Prepubescent Mermaids (And Other Things I Am Not)

You know, sometimes I like to think that I am doing all of the wisdom-imparting in my home. I am teaching my children everything they need to know to be successful little people. I have perfected so many lectures on various life lessons. They are really good lectures with really good lessons! But, every now and then, something is said or done that reminds me – I sure don’t know it all. My kids have a lot of lessons to teach me, too.

Last year we took our children to see a local musical theatre production show.


Cascade Christmas is a yearly event that is housed in a beautiful, old historic theatre. It is full of singing and dancing, costumes and lights, and some sort of magical feel-good pixie dust.

Our kids loved it. In fact, I took this picture during the show because I found my children’s faces so beautiful as they were swept up in the wonder of it all…..

absolutely enthralled with the Christmas production

At the end of the production, Leah told me that she wanted to be one of the singers or dancers in that show.

“Sure, honey. One day you can do that.” I responded, placating her.

“No, mom. Really. I am going to be in that show.”

Leah spent the next several months convincing me that she should audition.

At first, I tried to explain that every other kid who auditioned would have years of dance class and training. I talked about the fact that she is still an English Language Learner and that it might be hard for her to understand the directions. I told her that singing in public can be scary and maybe she should wait a year or two until she has had some experience.

She would not listen to me.

Good for her.

Why was I trying to discourage her from living her dream?

I finally got on board and we picked a song for her to work on. We practiced her singing. We practiced her timing. We practiced her performance. And I loved every minute of it.

You see, for as long as I can remember, I have loved musical theatre. I would dream about waking up one day and suddenly my life would have become one big production show. I would sing. I would dance. My family participated in all of the musical numbers. When I went grocery shopping, a flash mob would ensue because of all the excitement in the produce section. It was kind of like living inside of High School Musical. I was a star!

During our hours of practice, I told Leah over and over again that she was living my dream! I was so excited for her!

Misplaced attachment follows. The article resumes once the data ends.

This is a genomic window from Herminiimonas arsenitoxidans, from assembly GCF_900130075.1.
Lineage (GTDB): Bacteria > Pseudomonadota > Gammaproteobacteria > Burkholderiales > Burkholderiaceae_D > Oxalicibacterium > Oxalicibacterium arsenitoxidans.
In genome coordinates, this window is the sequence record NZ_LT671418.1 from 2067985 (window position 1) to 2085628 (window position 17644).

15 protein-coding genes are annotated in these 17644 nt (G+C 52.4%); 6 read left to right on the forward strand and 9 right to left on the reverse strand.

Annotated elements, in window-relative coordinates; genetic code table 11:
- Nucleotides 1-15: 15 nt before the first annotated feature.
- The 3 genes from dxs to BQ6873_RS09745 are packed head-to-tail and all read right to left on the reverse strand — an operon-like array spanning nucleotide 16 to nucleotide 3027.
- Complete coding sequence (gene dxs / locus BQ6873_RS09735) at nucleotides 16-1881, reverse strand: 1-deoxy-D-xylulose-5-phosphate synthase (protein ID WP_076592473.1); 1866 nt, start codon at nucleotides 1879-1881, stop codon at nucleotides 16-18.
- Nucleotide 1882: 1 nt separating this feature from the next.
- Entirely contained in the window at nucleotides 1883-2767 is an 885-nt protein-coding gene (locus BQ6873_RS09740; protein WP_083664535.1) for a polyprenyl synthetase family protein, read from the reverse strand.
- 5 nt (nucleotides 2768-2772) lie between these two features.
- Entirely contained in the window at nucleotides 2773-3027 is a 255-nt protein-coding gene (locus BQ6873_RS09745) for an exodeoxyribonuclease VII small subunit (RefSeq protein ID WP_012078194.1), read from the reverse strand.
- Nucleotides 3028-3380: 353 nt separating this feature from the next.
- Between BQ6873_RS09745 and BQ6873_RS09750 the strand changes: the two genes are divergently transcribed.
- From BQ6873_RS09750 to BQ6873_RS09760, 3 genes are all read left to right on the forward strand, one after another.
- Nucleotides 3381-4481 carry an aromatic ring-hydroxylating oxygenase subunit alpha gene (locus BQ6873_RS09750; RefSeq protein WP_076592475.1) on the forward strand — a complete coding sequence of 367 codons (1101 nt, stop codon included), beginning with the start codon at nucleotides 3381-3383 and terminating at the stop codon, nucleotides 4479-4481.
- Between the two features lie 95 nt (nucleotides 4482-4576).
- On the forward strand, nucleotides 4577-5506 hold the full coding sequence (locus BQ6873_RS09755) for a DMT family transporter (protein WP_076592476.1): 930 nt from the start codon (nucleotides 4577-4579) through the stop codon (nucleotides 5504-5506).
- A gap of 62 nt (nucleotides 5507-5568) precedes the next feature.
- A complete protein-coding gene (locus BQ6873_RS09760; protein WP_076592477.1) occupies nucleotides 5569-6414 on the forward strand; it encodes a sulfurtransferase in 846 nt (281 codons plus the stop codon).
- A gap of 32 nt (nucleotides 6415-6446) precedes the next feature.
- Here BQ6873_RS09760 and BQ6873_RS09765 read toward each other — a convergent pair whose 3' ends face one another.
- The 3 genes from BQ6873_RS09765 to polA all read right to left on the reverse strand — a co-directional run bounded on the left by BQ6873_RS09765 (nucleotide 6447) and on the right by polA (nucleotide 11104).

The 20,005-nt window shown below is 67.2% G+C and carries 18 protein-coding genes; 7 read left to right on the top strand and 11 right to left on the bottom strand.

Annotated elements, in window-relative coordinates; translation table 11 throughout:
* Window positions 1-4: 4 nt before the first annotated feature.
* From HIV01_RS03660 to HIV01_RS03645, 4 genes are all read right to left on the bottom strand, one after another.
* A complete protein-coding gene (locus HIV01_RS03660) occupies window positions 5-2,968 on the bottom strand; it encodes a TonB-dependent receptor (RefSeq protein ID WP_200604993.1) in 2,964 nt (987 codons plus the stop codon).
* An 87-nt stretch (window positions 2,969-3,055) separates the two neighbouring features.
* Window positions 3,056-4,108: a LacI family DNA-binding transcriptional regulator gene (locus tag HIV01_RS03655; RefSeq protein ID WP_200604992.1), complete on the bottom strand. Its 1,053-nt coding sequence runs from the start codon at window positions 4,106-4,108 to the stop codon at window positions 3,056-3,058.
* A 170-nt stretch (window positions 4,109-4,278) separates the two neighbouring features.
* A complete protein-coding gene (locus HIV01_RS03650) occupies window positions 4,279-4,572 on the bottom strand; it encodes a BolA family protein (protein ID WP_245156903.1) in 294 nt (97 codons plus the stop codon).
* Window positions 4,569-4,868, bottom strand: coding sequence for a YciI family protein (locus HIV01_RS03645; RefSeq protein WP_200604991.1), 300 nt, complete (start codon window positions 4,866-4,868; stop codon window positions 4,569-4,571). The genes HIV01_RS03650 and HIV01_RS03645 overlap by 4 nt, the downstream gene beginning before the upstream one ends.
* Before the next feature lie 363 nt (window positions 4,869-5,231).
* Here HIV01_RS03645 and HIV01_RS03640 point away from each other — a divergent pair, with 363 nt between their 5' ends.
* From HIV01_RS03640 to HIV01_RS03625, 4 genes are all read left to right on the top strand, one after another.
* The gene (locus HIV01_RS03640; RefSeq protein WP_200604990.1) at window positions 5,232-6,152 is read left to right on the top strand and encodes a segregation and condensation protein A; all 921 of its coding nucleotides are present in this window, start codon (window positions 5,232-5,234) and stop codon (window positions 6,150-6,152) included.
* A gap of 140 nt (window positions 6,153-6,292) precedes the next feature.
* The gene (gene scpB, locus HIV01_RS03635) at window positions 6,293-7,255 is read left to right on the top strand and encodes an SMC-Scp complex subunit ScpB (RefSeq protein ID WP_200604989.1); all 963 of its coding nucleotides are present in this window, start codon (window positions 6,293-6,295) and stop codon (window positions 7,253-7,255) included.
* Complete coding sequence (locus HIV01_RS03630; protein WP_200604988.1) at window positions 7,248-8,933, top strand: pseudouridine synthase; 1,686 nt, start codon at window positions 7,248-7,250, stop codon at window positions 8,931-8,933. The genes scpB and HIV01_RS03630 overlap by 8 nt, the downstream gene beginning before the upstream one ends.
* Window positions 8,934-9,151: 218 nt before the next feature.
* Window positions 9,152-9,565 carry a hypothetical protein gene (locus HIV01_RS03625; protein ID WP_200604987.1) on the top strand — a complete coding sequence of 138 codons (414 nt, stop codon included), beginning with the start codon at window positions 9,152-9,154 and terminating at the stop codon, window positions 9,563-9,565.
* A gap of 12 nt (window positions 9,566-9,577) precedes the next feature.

The week of the auditions, as we were running through her solo for maybe the 74th time, Leah said, “Mom, if this is your dream, why don’t you audition, too?”

Oh, honey. You are just so precious. You don’t understand my limitations. I am old. I have never taken a dance class. I am not really sure that I can sing. I have never done something like this before. And did I mention that I am old?

“Mom (said in an impatient, I-am-not-really-listening to you kind of voice) if I can do it, you can do it, too.”

Once again, I completely discounted the fact that she could have something to teach me. I ignored her suggestion.

Until the day of the auditions. I thought that this would be the perfect time to start really listening to my daughter.

“Mom, why are you so scared? If I can do it, you can do it, too.”

I decided something. If my daughter (who had recently lost her culture, her homeland, and her language; who moved to a new land to face a whole lifetime of the unknown) – if she wasn’t scared, then I really had no excuse.

I told her she was right and I was wrong. We should never let the unknown future stop us from living our dreams. We should never let the fear of failure keep us from trying. My pastor asked recently, “What would you attempt if you knew that you could not fail?” Did I really want to teach my daughter to let fear hold her back?


I went to those auditions. Oh, yes I did.

You guys, every singe other person who was auditioning was under the age of 20 (except for one beautiful 32-year-old lady who had danced her whole life – also, she had no children so that is like minus 10 years off of her real age.)

And then there was me; the 35-year-old mother of 6 who had never taken a dance class in her life. (The 6 children add 10 years to my real age.) I felt like I should be wearing some kind of sign to explain my presence at the auditions. Maybe it would read “my daughter made me do this” or “YOLO.”

They sent us all up on the stage and spent 15 whole minutes teaching us choreography. Let me just say, the choreography included a double pirouette (which I promptly turned into a single) and a whole bunch of other steps that flew right out of my head as soon as the music started.

To finish things off, they lined up the ladies according to height and gave us instructions for a kick line. The instructions went something like this….